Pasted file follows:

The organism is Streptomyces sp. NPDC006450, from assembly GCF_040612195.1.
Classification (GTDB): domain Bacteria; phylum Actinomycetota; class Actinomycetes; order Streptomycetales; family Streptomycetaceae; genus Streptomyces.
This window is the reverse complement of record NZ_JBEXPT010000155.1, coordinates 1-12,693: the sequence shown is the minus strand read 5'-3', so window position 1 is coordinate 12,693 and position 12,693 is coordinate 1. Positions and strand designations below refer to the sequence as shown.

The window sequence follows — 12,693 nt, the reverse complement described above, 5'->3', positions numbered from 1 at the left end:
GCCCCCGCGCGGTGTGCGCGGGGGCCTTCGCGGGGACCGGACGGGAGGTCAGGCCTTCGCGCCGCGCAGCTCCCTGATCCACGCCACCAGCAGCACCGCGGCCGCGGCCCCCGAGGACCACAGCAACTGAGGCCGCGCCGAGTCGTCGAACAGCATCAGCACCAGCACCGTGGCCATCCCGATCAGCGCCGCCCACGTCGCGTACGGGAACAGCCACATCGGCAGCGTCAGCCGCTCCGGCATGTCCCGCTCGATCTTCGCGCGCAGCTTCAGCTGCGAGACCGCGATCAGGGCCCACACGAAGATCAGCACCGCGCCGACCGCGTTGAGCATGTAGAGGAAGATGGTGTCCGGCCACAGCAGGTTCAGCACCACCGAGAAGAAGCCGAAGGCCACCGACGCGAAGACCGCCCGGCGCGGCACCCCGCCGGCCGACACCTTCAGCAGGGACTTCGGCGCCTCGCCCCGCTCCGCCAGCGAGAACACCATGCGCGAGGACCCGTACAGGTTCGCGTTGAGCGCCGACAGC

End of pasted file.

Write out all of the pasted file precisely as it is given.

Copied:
The organism is Streptomyces sp. NPDC006450, from assembly GCF_040612195.1.
Classification (GTDB): domain Bacteria; phylum Actinomycetota; class Actinomycetes; order Streptomycetales; family Streptomycetaceae; genus Streptomyces.
This window is the reverse complement of record NZ_JBEXPT010000155.1, coordinates 1-12,693: the sequence shown is the minus strand read 5'-3', so window position 1 is coordinate 12,693 and position 12,693 is coordinate 1. Positions and strand designations below refer to the sequence as shown.

The window sequence follows — 12,693 nt, the reverse complement described above, 5'->3', positions numbered from 1 at the left end:
GCCCCCGCGCGGTGTGCGCGGGGGCCTTCGCGGGGACCGGACGGGAGGTCAGGCCTTCGCGCCGCGCAGCTCCCTGATCCACGCCACCAGCAGCACCGCGGCCGCGGCCCCCGAGGACCACAGCAACTGAGGCCGCGCCGAGTCGTCGAACAGCATCAGCACCAGCACCGTGGCCATCCCGATCAGCGCCGCCCACGTCGCGTACGGGAACAGCCACATCGGCAGCGTCAGCCGCTCCGGCATGTCCCGCTCGATCTTCGCGCGCAGCTTCAGCTGCGAGACCGCGATCAGGGCCCACACGAAGATCAGCACCGCGCCGACCGCGTTGAGCATGTAGAGGAAGATGGTGTCCGGCCACAGCAGGTTCAGCACCACCGAGAAGAAGCCGAAGGCCACCGACGCGAAGACCGCCCGGCGCGGCACCCCGCCGGCCGACACCTTCAGCAGGGACTTCGGCGCCTCGCCCCGCTCCGCCAGCGAGAACACCATGCGCGAGGACCCGTACAGGTTCGCGTTGAGCGCCGACAGC